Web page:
The Perfect Storm

long-term care insurance crisis retirement reverse mortgage

The Perfect Storm: Long Term Care premiums skyrocket while fewer qualify

Long-term-care premiums are skyrocketing and many who apply are turned down. Where can older Americans turn to secure their future?

“Right now, if you’re in your mid-50s and healthy, a typical individual long-term care policy would cost around $3,000 a year. Even without premium increases, that would be close to $100,000 over 30 years”. Those are the words of columnist Howard Gold in his September 16th MarketWatch column.

Countless middle-aged workers decided to protect their financial future against costly long-term care in their elder years by purchasing a long-term care insurance policy. A move many financial advisors actively encouraged. Today these policyholders are seeing huge premium increases as payouts for care increased and individuals kept the policies longer than anticipated. Some of the 8 million-plus Americans who have such a policy are facing a financial Sofie’s Choice having to absorb the cost of continued premium hikes or cancel their policies losing the future benefit that years of payments were to secure- all at a significant financial loss. Those wishing to apply for coverage will find getting approved more difficult. “According to the American Association for Long-Term Care Insurance, 44% to 51.5% of people over 70 who apply for a long-term care policy are declined by insurers”, writes Gold. The percentage of those declined coverage drops to about 20% for those in their 50’s. Read More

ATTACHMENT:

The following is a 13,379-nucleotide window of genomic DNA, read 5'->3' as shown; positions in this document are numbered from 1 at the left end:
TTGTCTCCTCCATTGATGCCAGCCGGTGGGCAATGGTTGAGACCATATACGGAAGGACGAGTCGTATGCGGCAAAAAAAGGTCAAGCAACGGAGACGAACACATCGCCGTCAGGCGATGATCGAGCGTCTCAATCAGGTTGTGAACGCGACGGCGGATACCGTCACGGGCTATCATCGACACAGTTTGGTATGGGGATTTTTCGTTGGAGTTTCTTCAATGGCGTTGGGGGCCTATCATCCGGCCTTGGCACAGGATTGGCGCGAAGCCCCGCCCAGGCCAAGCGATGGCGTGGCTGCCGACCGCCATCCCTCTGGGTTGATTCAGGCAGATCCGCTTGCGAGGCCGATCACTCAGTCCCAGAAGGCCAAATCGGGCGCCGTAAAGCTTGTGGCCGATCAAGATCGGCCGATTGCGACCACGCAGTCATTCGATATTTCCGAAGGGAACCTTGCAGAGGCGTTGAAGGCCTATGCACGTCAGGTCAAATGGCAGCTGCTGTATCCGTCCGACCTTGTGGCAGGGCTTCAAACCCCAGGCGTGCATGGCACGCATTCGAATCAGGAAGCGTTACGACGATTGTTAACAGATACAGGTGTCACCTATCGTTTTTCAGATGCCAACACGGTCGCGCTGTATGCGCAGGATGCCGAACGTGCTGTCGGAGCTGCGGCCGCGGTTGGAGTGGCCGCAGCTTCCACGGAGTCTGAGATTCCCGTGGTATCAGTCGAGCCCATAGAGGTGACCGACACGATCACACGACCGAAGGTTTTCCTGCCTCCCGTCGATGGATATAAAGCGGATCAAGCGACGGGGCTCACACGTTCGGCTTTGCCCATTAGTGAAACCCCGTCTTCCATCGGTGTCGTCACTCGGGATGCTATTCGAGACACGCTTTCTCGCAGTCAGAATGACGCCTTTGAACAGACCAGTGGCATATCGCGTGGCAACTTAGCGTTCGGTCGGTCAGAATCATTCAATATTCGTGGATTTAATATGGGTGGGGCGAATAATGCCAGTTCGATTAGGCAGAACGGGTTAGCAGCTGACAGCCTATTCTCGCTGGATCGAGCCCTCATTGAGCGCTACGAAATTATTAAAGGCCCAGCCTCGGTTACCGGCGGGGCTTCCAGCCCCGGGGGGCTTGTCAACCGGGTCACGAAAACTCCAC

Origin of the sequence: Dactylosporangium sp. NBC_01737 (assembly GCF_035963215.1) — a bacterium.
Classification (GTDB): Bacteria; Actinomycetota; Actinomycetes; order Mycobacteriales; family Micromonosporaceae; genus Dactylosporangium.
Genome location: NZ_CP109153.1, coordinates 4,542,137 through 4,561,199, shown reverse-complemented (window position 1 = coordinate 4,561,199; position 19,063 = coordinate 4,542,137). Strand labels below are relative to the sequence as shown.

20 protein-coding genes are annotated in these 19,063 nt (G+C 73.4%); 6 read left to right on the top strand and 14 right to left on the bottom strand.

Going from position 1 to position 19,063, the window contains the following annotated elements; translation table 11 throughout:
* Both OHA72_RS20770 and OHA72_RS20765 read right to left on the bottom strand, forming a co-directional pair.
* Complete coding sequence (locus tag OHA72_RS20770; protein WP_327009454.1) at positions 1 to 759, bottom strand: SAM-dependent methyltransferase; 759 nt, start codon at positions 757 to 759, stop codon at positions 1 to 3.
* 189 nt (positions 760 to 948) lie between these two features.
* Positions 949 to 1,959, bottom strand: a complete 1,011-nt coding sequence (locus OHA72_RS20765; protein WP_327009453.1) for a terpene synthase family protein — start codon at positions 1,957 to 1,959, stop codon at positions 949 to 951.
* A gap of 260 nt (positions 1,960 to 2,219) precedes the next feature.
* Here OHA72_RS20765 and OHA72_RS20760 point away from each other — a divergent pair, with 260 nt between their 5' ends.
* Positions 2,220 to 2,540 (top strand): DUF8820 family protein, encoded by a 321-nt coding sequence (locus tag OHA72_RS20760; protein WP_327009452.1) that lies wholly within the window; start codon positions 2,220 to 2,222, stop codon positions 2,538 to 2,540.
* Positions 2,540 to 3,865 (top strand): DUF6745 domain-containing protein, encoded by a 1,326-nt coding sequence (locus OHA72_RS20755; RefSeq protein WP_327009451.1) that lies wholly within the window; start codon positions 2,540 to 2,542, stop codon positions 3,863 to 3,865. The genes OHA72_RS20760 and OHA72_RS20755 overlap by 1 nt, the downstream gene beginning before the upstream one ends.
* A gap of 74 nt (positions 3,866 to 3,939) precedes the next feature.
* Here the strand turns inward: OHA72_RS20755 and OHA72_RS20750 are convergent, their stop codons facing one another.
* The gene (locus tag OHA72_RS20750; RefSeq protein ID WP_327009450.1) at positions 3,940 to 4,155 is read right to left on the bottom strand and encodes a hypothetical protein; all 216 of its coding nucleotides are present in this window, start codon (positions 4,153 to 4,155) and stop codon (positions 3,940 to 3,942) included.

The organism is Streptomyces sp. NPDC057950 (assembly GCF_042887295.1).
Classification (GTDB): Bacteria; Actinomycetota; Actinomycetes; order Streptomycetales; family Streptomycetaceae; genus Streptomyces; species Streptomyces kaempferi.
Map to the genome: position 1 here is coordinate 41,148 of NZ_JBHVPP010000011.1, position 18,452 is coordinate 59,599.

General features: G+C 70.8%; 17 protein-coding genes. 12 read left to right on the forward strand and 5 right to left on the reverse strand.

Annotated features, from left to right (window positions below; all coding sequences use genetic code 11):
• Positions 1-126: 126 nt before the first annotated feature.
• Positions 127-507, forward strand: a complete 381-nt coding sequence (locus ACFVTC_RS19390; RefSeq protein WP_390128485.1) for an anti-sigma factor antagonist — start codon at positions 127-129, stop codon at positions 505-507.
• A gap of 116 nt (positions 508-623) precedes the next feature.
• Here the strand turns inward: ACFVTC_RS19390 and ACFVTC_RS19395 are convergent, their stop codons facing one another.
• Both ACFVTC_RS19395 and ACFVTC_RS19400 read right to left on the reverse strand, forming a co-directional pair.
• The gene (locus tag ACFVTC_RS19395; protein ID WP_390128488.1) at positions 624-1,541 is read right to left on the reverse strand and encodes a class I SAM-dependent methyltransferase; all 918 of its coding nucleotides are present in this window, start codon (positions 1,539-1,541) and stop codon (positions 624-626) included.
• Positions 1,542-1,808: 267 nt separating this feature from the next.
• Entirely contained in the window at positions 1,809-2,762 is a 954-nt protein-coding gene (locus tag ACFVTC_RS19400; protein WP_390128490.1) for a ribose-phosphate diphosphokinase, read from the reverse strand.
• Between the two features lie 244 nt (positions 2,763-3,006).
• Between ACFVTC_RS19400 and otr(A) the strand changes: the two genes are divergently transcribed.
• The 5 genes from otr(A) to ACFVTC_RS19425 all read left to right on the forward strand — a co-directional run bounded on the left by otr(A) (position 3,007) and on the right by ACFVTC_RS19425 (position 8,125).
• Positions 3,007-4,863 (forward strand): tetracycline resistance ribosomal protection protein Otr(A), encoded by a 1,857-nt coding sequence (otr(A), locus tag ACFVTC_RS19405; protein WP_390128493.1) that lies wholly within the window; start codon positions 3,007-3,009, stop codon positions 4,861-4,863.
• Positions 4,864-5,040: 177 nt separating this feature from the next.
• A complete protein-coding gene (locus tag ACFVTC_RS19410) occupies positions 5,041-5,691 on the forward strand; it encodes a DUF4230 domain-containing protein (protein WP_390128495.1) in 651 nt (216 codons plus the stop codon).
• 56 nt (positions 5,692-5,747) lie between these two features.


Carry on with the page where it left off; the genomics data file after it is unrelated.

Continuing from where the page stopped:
Wishful Thinking: HECM Costs & Financing LTC

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‘Wishful Thinking’: Lowering HECM Costs & Increased Loan Adoption

reverse mortgage newsIt may be wishful thinking on the part of the Long Term Care Financing Collaborative to think that further reducing HECM costs will increase loan adoption and opportunities to finance long-term care.

Reverse Mortgage Daily Columnist Jason Oliva addressed the assumptions of the Collaborative in his February 24th column which examines the possible role home equity should play when it comes to meeting American’s long-term care needs. Despite the fact that reverse mortgages open a myriad of possibilities for older homeowners by tapping an otherwise illiquid asset, some policy experts feel the existing product may not be adequate to address long-term care costs…

Download a transcript of this episode here.

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